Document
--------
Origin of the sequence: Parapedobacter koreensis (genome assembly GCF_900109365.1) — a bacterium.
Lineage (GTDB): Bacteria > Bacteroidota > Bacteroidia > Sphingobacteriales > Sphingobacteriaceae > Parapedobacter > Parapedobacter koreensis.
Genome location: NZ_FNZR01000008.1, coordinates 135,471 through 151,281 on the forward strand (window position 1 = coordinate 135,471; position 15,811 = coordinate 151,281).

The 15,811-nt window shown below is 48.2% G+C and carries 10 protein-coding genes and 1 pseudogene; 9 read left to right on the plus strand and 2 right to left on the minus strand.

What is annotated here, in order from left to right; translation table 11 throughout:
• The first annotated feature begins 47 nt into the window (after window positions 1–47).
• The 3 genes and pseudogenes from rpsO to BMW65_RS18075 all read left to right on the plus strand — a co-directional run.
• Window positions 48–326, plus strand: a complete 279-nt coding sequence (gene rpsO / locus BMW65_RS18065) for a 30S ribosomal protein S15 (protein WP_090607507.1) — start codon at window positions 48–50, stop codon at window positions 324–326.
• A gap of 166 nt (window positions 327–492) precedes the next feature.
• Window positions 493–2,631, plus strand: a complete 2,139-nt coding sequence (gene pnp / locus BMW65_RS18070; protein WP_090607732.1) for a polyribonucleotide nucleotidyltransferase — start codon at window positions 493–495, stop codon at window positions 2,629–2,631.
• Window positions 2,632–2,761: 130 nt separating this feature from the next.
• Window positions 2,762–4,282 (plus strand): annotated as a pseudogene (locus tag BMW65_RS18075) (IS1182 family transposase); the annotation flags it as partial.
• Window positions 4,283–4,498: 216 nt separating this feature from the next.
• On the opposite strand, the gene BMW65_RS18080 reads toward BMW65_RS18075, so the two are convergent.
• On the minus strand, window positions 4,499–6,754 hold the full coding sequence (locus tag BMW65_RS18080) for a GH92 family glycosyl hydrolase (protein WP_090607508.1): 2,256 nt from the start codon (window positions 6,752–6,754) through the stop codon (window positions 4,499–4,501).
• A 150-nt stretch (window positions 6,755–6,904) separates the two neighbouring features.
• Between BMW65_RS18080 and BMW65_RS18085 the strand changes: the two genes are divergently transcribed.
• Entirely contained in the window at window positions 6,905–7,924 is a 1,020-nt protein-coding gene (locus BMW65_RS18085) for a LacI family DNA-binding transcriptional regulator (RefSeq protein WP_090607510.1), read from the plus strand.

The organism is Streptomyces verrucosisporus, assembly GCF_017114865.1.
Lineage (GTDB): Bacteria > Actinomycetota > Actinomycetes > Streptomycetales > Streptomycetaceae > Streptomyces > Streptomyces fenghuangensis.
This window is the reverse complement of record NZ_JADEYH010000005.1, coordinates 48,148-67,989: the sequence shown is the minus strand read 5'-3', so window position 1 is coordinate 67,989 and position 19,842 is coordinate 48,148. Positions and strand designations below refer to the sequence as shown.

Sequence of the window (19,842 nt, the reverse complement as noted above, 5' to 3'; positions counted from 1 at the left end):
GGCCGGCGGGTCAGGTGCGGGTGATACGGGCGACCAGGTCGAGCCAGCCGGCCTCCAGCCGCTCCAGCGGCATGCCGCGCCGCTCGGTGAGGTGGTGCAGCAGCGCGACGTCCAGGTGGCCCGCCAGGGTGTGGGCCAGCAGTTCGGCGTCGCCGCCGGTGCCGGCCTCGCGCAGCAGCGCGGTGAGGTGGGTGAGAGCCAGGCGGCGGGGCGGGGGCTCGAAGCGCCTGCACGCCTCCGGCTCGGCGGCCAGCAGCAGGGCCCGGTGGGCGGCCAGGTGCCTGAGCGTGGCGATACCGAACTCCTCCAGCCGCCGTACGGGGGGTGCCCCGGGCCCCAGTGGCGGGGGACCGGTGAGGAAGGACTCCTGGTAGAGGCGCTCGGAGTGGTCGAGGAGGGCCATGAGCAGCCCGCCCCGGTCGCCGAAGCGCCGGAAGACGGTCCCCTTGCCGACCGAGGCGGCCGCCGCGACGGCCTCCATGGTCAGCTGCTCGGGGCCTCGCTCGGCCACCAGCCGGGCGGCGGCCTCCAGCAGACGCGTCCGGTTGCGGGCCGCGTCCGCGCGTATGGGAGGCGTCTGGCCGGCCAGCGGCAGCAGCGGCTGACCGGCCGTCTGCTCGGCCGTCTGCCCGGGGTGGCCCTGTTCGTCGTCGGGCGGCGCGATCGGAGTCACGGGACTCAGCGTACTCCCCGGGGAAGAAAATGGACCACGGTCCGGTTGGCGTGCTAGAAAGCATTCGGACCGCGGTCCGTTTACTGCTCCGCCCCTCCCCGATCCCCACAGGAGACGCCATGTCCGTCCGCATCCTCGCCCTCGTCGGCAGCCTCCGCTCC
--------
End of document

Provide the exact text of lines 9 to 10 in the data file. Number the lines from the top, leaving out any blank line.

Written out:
• A gap of 166 nt (window positions 327–492) precedes the next feature.
• Window positions 493–2,631, plus strand: a complete 2,139-nt coding sequence (gene pnp / locus BMW65_RS18070; protein WP_090607732.1) for a polyribonucleotide nucleotidyltransferase — start codon at window positions 493–495, stop codon at window positions 2,629–2,631.